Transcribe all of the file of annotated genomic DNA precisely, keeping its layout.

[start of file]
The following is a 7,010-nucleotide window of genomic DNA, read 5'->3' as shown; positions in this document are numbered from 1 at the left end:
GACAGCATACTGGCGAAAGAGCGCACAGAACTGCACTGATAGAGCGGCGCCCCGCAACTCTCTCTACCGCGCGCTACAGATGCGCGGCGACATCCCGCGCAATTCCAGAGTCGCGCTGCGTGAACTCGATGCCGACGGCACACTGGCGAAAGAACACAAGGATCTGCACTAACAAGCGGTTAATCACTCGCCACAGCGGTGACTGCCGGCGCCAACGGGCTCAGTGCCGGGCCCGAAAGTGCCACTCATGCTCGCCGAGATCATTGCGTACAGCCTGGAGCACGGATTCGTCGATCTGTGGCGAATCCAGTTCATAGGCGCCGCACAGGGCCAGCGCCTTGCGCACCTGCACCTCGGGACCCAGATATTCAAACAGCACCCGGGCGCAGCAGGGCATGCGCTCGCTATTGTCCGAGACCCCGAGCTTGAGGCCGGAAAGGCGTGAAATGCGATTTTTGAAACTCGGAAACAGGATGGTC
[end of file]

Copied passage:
The following is a 7,010-nucleotide window of genomic DNA, read 5'->3' as shown; positions in this document are numbered from 1 at the left end:
GACAGCATACTGGCGAAAGAGCGCACAGAACTGCACTGATAGAGCGGCGCCCCGCAACTCTCTCTACCGCGCGCTACAGATGCGCGGCGACATCCCGCGCAATTCCAGAGTCGCGCTGCGTGAACTCGATGCCGACGGCACACTGGCGAAAGAACACAAGGATCTGCACTAACAAGCGGTTAATCACTCGCCACAGCGGTGACTGCCGGCGCCAACGGGCTCAGTGCCGGGCCCGAAAGTGCCACTCATGCTCGCCGAGATCATTGCGTACAGCCTGGAGCACGGATTCGTCGATCTGTGGCGAATCCAGTTCATAGGCGCCGCACAGGGCCAGCGCCTTGCGCACCTGCACCTCGGGACCCAGATATTCAAACAGCACCCGGGCGCAGCAGGGCATGCGCTCGCTATTGTCCGAGACCCCGAGCTTGAGGCCGGAAAGGCGTGAAATGCGATTTTTGAAACTCGGAAACAGGATGGTC